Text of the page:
Washington may find solace in dismissing China’s technological prowess, but America is sadly being deluded.

For example, according to the latest statistics, Samsung has kept its leading worldwide market share for smartphones. But Huawei has moved into second place with 15.8%, while Apple slipped into third place with 10.5%.

Significantly, in changing positions, Huawei sales increased by 16.5%, while Apple sales dropped by 13.8%. No amount of badmouthing can change the actual sales results.

About 10 years ago, China purchased high-speed rail technology from Siemens. At the time, some of the German experts privately thought it would take China decades to digest and absorbed all aspects of the technology.

Yet in a decade, China has surpassed the German technology to become the world leader. China’s high-speed rail runs faster and comes cheaper than the Japanese or the Europeans. This is only one indicator of how quickly China can develop excellence in technology when they put their minds to it.

As part of China’s high-speed rail consortium, CRRC has won bids to make metro coaches for American cities. They proposed assembling the railcars in new plants in the US, that would create employment for American workers and present a state-of-the art design at a lower price than any competitive bids.

By manufacturing interior components of the car in the US, the finished product would have more than 60% local – ie, made in America – content. Needless to say, this is an all-around winning arrangement.

Yet, when CRRC delivered its first car to Boston, NY Senator Chuck Schumer’s only comment was that he’s worried about the Chinese using the cars to spy on America. More recently, Congressman Harley Rouda went a step further and sponsored legislation that would ban the use of federal money to buy rail cars from CRRC.

Rouda said that “American taxpayers’ hard-earned money (should) not support Chinese companies bent on undermining industries that are important to our national security.” He must be confused or is just being xenophobic because Americans have not made subway cars for decades.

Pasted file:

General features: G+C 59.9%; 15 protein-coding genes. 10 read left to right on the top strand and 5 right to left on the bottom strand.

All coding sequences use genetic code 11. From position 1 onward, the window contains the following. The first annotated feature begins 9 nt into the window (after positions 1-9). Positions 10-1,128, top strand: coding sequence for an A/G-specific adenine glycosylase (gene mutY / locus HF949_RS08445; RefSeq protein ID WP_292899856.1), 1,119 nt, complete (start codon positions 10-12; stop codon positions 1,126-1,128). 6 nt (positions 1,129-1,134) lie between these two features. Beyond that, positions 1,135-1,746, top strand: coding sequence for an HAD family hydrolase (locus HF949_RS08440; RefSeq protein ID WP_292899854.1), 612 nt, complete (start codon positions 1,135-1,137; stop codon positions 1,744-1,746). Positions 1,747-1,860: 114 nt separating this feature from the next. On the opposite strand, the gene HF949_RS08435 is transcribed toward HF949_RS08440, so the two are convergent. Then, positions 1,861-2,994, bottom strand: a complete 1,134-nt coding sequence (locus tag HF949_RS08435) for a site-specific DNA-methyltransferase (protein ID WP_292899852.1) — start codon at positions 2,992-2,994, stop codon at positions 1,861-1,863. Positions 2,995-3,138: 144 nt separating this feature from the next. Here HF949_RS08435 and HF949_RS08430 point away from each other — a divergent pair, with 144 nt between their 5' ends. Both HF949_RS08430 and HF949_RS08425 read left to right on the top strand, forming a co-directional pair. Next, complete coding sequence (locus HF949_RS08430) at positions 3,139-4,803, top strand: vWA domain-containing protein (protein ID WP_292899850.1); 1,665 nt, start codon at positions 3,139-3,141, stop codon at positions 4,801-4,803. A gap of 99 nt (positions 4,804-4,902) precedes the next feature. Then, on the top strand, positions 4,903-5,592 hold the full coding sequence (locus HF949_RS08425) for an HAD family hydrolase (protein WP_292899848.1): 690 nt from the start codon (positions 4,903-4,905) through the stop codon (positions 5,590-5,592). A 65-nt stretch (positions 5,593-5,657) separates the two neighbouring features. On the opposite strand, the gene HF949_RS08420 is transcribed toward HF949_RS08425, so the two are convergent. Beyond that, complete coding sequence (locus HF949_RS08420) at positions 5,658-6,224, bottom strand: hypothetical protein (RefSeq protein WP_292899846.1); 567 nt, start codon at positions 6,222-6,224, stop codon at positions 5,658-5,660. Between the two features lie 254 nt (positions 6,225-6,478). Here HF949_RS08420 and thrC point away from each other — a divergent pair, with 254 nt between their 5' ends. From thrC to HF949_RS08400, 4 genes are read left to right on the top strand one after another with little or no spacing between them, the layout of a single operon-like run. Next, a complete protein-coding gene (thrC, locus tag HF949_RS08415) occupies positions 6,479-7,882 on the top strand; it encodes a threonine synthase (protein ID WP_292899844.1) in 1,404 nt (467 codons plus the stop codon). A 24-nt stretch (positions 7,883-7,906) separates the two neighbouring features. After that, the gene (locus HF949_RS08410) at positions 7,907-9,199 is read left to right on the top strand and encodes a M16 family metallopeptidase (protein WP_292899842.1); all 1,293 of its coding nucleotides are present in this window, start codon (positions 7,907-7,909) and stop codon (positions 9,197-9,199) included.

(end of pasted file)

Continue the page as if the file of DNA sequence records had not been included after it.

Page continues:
If indeed it’s an industry important to American national security, he better hurry and resuscitate the companies from the graveyard.

Or, perish the thought, Rouda knows better but he’s just grandstanding for some easy political brownie points. Everybody in Washington knows that taking cheap shots at China is the easiest way to get media attention.

We can see that China has a plan to deal with the trade war in the near term while the Trump White House is clueless. But the long-term implications are even more damaging.

Trade war will hurt US more

Whether it’s soybeans from Iowa, lobsters from Maine or wine from California, once the Chinese stop buying from the American sellers, the markets won’t come back in a snap. China has found replacement sources.

The longer the trade war goes on, the more entrenched it will be for the new suppliers and harder it will be for the US exporters to displace them and recover their market share. That is, if and when the trade war ever comes to an end.

On the technology sector, the situation is just as bad. Trump thought he had the upper hand when he ordered US semiconductor companies to stop selling key electronic components to China’s high-end smartphone makers such as ZTE and Huawei.

But China is such a huge market that American semiconductor devices companies can’t afford to walk away.

The American companies pleaded with Trump and he has grudgingly relented and continue to allow the US companies to sell to China for a limited period, albeit the deadline keeps get extended.

But the Chinese companies that depend on critical chipsets from the US can see the handwriting on the wall. Huawei, for example, has already announced its own OS for the smartphone to replace the Android OS from Google and is frantically developing its own telecommunication chipsets to replace Qualcomm and Nvidia.

If the past performance is any indication of the future outcome, Huawei will cut loose their dependence on American technology faster than Washington expects. Then, American high-tech companies will soon lose market share and witness the erosion of their presence and influence in China.

If the Trump White House does indeed succeed in decoupling the two economies, both countries will be losers. Neither will be able to leverage from the advances made by the other and enjoy the multiplier effect of the interconnection of the world’s two largest economies.

Historians may well lament the zero-sum conflict the feckless Trump has brought about and rue the mutual gains that could have been realized had the two largest economies worked together and avoided the lose-lose confrontation.